Application of biotechnology in breeding lentil for resistance to biotic and abiotic stress
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Fred J. Muehlbauer, S Cho, Ashutosh Sarker, Kevin McPhee, Clarice J Coyne, P. N. Rajesh, Rebecca Ford. (31/1/2006). Application of biotechnology in breeding lentil for resistance to biotic and abiotic stress. Euphytica, 147, pp. 149-165.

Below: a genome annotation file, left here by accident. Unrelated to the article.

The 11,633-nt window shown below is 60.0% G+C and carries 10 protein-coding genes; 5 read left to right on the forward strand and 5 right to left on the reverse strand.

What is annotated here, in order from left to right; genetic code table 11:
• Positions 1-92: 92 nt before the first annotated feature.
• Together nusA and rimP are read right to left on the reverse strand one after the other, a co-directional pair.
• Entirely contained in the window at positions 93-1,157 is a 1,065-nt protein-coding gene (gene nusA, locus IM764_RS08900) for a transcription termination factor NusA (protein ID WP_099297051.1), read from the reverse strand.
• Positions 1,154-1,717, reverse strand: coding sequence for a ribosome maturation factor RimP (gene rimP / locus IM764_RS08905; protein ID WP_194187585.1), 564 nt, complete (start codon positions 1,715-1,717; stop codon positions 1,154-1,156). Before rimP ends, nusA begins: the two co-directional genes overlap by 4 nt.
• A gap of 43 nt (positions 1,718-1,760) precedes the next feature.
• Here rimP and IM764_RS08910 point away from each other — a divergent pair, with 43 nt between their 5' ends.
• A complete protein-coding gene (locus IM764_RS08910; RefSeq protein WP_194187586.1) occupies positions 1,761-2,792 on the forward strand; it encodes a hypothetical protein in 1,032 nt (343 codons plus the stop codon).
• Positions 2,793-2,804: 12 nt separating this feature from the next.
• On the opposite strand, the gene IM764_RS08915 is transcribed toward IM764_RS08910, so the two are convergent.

Lentil is a self-pollinating diploid (2n = 14 chromosomes) annual cool season legume crop that is produced throughout the world and is highly valued as a high protein food. Several abiotic stresses are important to lentil yields world wide and include drought, heat, salt susceptibility and iron deficiency. The biotic stresses are numerous and include: susceptibility to Ascochyta blight, caused by Ascochyta lentis; Anthracnose, caused by Colletotrichum truncatum; Fusarium wilt, caused by Fusarium oxysporum; Sclerotinia white mold, caused by Sclerotinia sclerotiorum; rust, caused by Uromyces fabae; and numerous aphid transmitted viruses. Lentil is also highly susceptible to several species of Orabanche prevalent in the Mediterranean region, for which there does not appear to be much resistance in the germplasm. Plant breeders and geneticists have addressed these stresses by identifying resistant/tolerant germplasm, determining the genetics involved and the genetic map positions of the resistant genes. To this end progress has been made in mapping the lentil genome and several genetic maps are available that eventually will lead to the development of a consensus map for lentil. Marker density has been limited in the published genetic maps and there is a distinct lack of co-dominant markers that would facilitate comparisons of the available genetic maps and efficient identification of markers closely linked to genes of interest. Molecular breeding of lentil for disease resistance genes using marker assisted selection, particularly for resistance to Ascochyta blight and Anthracnose, is underway in Australia and Canada and promising results have been obtained. Comparative genomics and synteny analyses with closely related legumes promises to further advance the knowledge of the lentil genome and provide lentil breeders with additional genes and selectable markers for use in marker assisted selection. Genomic tools such as macro and micro arrays, reverse genetics and genetic transformation are emerging technologies that may eventually be available for use in lentil crop improvement.
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